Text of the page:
Understanding Chanukah: A Very Brief Overview

Chanukah, also known as the Festival of Lights, holds a profound significance in Jewish history and tradition. This guide aims to provide comprehensive insights into the origins, religious and cultural connections, as well as practical instructions for observing and celebrating Chanukah within the context of a modern Orthodox identity.

Origins: Chanukah commemorates the historical events surrounding the Maccabean Defence, a crucial chapter in Jewish history during the Second Temple period. Led by the valiant Judah Maccabee, a small band of Jewish warriors overcame the mighty Syrian-Greek forces of the emperor Antiochus that sought to defile the Second Temple and destroy the Jewish people. The rededication of the Temple, marked by the miracle of the oil lasting eight days, symbolizes the resilience of the Jewish spirit against oppression.


  1. Menorah Lighting
  • Place the menorah in a prominent location, such as a window, symbolizing the public proclamation of the miracle.
  • Add one candle to the daily total (1 the 1st night, 2 the 2nd night, etc.) starting on the far right.
  • Begin lighting the candles from left to right (light the newest candle 1st) using the shamash (helper candle).
  • Recite the blessings:
    • All Nights: “Baruch atah Adonai, Eloheinu Melech ha’olam, asher kidishanu b’mitvotav, v’tzivanu lehadlik ner shel chanukah.”
    • All Nights: “Baruch atah Adonai, Eloheinu Melech ha’olam, she’asa nisim la’avoteinu bayamim haheim bazman hazeh.”
    • First Night: “Baruch atah Adonai, Eloheinu Melech ha’olam, shehecheyanu v’kiyemanu v’higianu lazman hazeh.”
  1. Chanukah Activities:
    • Dreidel Game: Engage in the traditional dreidel game, assigning actions or prizes to each letter (Nun, Gimel, Hey, Shin).
    • Family Candle Lighting: Involve the entire family in the candle lighting ritual, emphasizing the unity and strength of the Jewish household.
    • Study Sessions: Reflect on the historical significance of Chanukah through study sessions on Jewish history, emphasizing the values of courage, faith, and perseverance.
  1. Traditional Foods:
    • Latkes (Potato Pancakes): Crispy potato pancakes symbolize the miracle of the oil and are traditionally served with applesauce or sour cream.
    • Sufganiyot (Jelly Donuts): Indulge in sweet, jelly-filled donuts, highlighting the joyous nature of the festival.

Cultural Connections: Chanukah extends beyond its historical and religious roots to become a celebration of Jewish culture and identity. Emphasize the values of freedom, community, and the enduring spirit that has characterized the Jewish people throughout history.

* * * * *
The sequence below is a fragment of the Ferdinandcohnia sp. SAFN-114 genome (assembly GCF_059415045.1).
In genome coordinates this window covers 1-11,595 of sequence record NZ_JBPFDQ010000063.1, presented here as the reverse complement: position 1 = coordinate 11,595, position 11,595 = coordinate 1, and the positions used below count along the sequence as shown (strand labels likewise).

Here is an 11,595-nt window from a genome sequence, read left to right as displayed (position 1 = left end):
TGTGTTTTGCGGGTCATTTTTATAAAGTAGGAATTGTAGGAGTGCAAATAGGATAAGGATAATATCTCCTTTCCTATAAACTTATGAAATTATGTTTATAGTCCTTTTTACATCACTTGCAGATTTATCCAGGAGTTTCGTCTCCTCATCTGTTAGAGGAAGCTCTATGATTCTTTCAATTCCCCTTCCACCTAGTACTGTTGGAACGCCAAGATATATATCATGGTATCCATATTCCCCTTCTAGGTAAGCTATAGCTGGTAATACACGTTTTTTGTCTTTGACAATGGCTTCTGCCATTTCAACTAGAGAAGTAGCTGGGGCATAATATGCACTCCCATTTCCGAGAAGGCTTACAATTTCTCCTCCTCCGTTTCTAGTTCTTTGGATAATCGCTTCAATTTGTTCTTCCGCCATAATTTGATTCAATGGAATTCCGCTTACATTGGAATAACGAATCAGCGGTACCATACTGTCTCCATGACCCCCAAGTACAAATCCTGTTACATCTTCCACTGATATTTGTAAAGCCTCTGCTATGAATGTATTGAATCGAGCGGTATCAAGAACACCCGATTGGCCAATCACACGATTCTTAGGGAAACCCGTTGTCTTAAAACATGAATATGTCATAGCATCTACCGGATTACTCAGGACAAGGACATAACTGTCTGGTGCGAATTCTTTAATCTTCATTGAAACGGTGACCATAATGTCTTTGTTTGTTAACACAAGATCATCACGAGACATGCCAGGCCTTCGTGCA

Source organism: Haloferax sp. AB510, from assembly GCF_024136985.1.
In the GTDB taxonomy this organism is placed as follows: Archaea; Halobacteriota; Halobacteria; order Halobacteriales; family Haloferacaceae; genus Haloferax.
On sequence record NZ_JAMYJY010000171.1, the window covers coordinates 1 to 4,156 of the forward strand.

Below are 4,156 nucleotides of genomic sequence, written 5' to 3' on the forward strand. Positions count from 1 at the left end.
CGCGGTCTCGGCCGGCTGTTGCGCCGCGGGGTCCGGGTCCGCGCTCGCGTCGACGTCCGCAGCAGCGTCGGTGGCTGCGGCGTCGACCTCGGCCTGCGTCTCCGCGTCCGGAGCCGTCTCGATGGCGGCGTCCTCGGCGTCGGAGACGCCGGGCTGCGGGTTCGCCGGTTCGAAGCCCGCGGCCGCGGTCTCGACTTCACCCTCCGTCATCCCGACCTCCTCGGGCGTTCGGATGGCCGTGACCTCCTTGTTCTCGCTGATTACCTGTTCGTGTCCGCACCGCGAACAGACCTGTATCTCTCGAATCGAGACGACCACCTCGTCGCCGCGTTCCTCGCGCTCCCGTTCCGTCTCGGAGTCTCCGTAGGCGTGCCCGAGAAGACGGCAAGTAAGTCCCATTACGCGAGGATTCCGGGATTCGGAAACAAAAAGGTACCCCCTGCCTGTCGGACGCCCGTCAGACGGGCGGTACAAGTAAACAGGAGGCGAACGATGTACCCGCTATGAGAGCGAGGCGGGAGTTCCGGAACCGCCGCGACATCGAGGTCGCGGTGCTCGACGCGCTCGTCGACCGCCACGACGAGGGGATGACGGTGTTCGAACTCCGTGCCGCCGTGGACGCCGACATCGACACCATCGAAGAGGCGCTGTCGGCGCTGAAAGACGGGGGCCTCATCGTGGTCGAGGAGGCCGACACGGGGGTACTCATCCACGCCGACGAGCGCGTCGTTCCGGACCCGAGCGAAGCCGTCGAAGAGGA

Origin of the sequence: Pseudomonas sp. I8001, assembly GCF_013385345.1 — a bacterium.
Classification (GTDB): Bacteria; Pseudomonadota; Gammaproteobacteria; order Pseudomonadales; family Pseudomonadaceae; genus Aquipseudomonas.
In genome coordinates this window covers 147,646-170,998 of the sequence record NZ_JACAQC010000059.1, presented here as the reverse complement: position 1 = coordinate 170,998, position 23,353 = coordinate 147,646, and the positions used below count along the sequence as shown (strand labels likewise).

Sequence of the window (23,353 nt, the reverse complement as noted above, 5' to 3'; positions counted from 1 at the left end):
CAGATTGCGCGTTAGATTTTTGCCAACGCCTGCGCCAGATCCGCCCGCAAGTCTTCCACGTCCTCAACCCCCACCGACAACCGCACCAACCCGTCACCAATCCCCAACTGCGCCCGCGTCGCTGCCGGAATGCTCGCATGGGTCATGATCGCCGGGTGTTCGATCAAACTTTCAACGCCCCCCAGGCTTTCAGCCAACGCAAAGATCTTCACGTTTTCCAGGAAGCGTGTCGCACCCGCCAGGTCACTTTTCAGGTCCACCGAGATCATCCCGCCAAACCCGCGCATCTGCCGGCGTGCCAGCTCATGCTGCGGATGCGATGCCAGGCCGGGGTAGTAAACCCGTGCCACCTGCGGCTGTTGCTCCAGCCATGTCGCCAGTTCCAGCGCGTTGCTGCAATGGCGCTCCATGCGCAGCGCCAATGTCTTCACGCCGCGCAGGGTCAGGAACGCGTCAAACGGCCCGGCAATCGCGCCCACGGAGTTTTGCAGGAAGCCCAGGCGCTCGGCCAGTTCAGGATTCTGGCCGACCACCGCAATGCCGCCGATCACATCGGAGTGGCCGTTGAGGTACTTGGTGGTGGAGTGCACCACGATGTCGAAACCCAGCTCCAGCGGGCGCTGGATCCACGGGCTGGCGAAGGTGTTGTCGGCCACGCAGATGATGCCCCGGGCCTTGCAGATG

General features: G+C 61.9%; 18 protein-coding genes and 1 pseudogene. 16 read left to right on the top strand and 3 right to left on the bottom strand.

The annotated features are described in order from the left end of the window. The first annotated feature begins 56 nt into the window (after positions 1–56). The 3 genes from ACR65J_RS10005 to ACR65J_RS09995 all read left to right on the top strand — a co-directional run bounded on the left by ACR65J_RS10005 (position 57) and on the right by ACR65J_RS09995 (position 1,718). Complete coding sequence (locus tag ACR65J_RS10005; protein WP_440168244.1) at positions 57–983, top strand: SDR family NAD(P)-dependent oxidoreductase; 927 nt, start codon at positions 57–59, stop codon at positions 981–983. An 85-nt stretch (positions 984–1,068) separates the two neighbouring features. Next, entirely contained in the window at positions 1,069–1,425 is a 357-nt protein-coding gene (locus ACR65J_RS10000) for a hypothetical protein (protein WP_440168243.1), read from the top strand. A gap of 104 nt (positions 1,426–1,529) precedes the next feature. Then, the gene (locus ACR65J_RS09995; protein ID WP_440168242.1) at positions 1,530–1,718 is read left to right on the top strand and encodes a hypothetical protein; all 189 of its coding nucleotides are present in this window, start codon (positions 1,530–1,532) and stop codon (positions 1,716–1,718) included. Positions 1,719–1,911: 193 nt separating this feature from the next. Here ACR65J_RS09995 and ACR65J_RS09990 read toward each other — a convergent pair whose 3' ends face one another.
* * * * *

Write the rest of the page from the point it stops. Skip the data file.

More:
Conclusion: As we kindle the lights of the Menorah, let us connect with the rich history and values embedded in this festival. Chanukah serves as a powerful reminder of the triumph of light over darkness, faith over adversity, and the unbroken spirit of the Jewish people. May the celebration of Chanukah strengthen our Jewish identity and inspire generations to come. Chag Sameach!

No Chanukah celebration is complete without some great, homemade potato latkes! Here is an easy-to-follow recipe that you can use at home.

Potato Latkes Recipe

Yield: 5 servings (to make a larger batch, multiply recipe ingredients according to desired yield)


  •    2 1/2 pounds baking potatoes, peeled and coarsely shredded on a box grater
  •    1 medium onion, coarsely shredded on a box grater
  •    2 large eggs, beaten
  •    1/2 cup finely chopped scallions
  •    1/4 cup matzo meal (some people prefer flour)
  •    3 tablespoons unsalted butter, melted and cooled slightly
  •    2 teaspoons kosher salt
  •    1/2 teaspoon black pepper
  •    1/2 teaspoon baking powder
  •    Vegetable oil, for frying (for a healthier option, use avocado oil or olive oil at a lower frying temperature)

Toppings for your finished latkes:

  •    Applesauce, for serving
  •    Sour cream, for serving

If you want to get fancy:

  •    Smoked salmon, for serving
  •    Salmon roe, for serving


  • Gather the ingredients.
  • In a colander set over a large bowl, toss the potatoes with the onion and squeeze dry. Let the potatoes and onion drain for 2 to 3 minutes, then pour off the liquid in the bowl, leaving the starchy paste at the bottom.
  • Add the potatoes and onion, along with the eggs, scallions, matzo meal, butter, salt, pepper, and baking powder; mix well.
  • In a large skillet, heat an 1/8-inch layer of oil until shimmering. Spoon 1/4-cup mounds of the latke batter into the skillet about 2 inches apart and flatten slightly with a spatula.
  • Fry the latkes over moderately high heat, turning once, until golden and crisp, 5 to 7 minutes.
  • Transfer the latkes to paper towels to drain, then transfer to a platter. Repeat to make the remaining latkes, adding more oil to the skillet as needed. Lay your finished latkes in a single layer on a cookie sheet and keep them warm in an oven preheated to 250 degrees to keep them warm while you finish frying the rest. Serve with applesauce, sour cream, smoked salmon, and salmon roe.
  • Eat and enjoy!
  • You can reheat latkes that were made in advanced (same or next day max) or leftover, in a 350-degree oven. Simply lay them out on a cookie sheet in a single layer and until latkes are warm through their centers.